We Need to Talk about Kevin – review

Eva (Tilda Swinton) is forced to re-build her life, after her teenage son Kevin (Ezra Miller) goes on a high-school killing spree. It is a nightmarish situation that nobody wants to have to deal with. Considering the recent events which transpired in Norway and America’s unsavoury history of school shootings, this film could have caused a lot of controversy (I’m sure the right-wing conservatives will still kick up a fuss). However, Lynne Ramsay tackles this issue very carefully and doesn’t sensationalise at all, nor does she seek to provoke.

The film looks in retrospection at the relationship between Eva and Kevin from birth to teenage years, this is juxtaposed with scenes of the present where we can observe the effects of the event on Eva’s life. So, chronologically the film is very messy, and that would normally get under my skin, but it adds to the atmosphere greatly. The jumping about only adds to the context of the film, the beginning of the film starts with Eva crowd-surfing with her arms out in Christ-like formation at La Tomatina (tomato throwing festival). To me, this suggests she is a free-spirit who likes to travel, so when she becomes pregnant with her first child, I was curious to see how this will affect her lifestyle and her pyshce. One example of how little nuggets of information are given out which contextualise future actions.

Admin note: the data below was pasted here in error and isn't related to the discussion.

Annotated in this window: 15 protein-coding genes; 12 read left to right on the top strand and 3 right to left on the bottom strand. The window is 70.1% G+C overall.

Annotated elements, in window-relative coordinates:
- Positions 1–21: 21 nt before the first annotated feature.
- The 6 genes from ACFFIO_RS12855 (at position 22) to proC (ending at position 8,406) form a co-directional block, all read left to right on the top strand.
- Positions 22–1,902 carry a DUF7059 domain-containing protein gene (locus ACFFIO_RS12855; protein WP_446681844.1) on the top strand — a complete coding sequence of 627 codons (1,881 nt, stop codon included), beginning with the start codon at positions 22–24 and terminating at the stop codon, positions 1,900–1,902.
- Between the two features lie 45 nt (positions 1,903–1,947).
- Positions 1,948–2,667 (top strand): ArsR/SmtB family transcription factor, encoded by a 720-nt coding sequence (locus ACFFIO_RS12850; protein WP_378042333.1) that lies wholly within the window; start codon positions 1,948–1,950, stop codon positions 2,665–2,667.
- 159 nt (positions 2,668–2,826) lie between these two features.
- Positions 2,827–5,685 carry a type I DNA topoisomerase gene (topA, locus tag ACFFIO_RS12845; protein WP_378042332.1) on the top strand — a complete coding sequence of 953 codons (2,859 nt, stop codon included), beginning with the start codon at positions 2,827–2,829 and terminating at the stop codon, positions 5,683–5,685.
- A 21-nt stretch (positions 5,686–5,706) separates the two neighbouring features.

What I love most about this film is it’s ambiguity in the way it never tells you why Kevin acted out. It shows you different parts of his childhood which may have been influential, but never points the finger. This approach actually makes it all the more disturbing because as humans we like to attribute blame. Without a conclusive answer, the film stays with you long after the credits have tumbled down the screen. Also, the distinctive mise-en-scene (I can use terms like this now I do a film studies course, thanks Cornerhouse!) with particular use of the colour red will burn an imprint on your retina so you never forget what you witnessed. I certainly will not forget.

A difficult film to watch, but unlike Melancholia I recommend you go and see it. However, a warning goes out to all the mothers of the world; this is potentially a psychologically scarring film. This might sound extreme, but I’m thinking of my own mother when I say this. Now I’ve got that disclaimer out of the way, I can conclude. Striking shots, a really engaging narrative, and sensational acting make this one of the best films of the year. Bravo Lynne Ramsay! A total of nine years since her last feature film, a lot of effort obviously went into this project. It shows.


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